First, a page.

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Spectacle

Is the line between confidence and delusion clearly delineated?

I watched clips of Charlie Sheen’s interview last night. Anyone wondering how to diagnose an acute manic episode….watch that interview. A once charming and affable man, Sheen is now ranting, persecuted, paranoid, grandiose and narcissistic. The whole world is out to get him.  This next week will be a train wreck in slow motion for Mr. Sheen….or at least for all of us in observance. And we’ll all gawk because we are a voyeuristic society.

I hope to be confident in my actions. I aim to be assured in my decisions. I want to stride forward with determination. But I hope to God that if I start rambling like a mad woman and have the ragged appearance of days of sleeplessness, someone will pull the emergency brake. If I am twitchy and jittery and fidgety, could someone pop me with a sedative? Knock my ass out before I systematically dismantle all I have worked for and achieved. Will I be defensive? Will I protest that I don’t need help? Will I insist I am FINE and can handle it? Maybe. Usually I can and do. But for my closest friends, if I start looking bug-eyed, unkempt, disheveled and I sound like I am off my rocker…..make sure no one hands me a microphone or books me for an interview on Good Morning America.

And what’s with that? It makes for sick entertainment, but it isn’t news. And whomever booked that segment KNEW fair well Charlie Sheen was a rambling manic depressive off his meds. They were banking on the spectacle. It’s cruel, unkind and lacks compassion. If he had a seizure disorder and started having gran mal fits in public, wouldn’t we rush to help him? Even if those epileptic fits are the consequence of him drinking alcohol and skipping his anti-convulsants? If he had an acute exacerbation of emphysema and went into respiratory failure, would we stand idly by and watch him flounder? Would we say, “Well, he kept smoking cigarettes. What did he think would happen?” No, we’d call 911 and transport him to a hospital. How is this acute mental break any different? If you have seizures, don’t skip your meds. If you have emphysema, don’t smoke. If you have a bipolar disorder, take your meds. Maybe the indictment comes when we (as critical observers) know the reason for the spectacle is a direct consequence of that person’s actions or inactions. It’s their own damn fault! True. Charlie Sheen made his own mess. But does that justify our cold indifference? It is probable, that even if you throw him a lifeline, he’d refuse it. So, if we expect him to refuse us, do we just not bother to throw the lifeline? He might drown. The question for ourselves is whether we can accept that he might actually drown. We should still do the right thing. Throw the lifeline, offer help, refrain from mockery and avoid displaying his stunning hubris. If he refuses help and drowns, then it is truly his choice. But to not throw the flotation device is wrong.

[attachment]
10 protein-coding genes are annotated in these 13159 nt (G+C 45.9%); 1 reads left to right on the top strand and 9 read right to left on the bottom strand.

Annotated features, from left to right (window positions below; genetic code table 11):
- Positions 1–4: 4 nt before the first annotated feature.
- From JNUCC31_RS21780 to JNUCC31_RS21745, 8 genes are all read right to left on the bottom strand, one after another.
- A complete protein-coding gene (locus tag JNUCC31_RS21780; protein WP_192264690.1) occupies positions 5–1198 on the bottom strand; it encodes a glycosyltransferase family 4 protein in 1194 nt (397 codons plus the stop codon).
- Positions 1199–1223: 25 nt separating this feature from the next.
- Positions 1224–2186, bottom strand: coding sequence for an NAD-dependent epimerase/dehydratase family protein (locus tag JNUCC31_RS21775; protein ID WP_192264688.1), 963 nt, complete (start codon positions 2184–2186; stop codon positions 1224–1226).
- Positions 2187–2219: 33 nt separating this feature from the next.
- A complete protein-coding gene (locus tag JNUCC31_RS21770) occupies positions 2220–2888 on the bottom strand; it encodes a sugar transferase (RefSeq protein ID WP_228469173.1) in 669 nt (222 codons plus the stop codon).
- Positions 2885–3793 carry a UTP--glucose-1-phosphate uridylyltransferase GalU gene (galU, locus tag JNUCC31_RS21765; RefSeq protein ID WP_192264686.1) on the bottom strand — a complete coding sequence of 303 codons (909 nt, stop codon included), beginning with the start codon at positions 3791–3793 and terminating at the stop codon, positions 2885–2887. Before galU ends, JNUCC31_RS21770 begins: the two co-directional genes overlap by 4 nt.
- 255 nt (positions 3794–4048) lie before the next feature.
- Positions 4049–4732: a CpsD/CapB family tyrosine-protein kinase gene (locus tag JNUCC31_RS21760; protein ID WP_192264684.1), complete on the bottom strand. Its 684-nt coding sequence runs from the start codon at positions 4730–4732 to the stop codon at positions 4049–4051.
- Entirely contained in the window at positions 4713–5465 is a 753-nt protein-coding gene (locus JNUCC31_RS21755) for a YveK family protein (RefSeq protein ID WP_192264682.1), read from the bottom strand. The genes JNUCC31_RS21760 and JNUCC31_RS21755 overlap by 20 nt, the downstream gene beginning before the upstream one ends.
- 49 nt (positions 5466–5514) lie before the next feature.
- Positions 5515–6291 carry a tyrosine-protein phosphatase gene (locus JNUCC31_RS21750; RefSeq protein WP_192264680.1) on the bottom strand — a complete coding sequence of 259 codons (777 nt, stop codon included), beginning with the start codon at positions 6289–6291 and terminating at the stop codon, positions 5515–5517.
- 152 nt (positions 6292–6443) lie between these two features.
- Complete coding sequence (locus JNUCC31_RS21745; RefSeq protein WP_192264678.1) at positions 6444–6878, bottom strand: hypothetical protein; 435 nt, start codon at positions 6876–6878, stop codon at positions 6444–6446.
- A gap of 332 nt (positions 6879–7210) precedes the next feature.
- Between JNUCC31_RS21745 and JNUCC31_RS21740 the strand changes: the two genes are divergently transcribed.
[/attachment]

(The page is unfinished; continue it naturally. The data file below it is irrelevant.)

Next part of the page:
We all have bad days, but Jeez Louise, let’s not have film footage of it. Can we agree on that?

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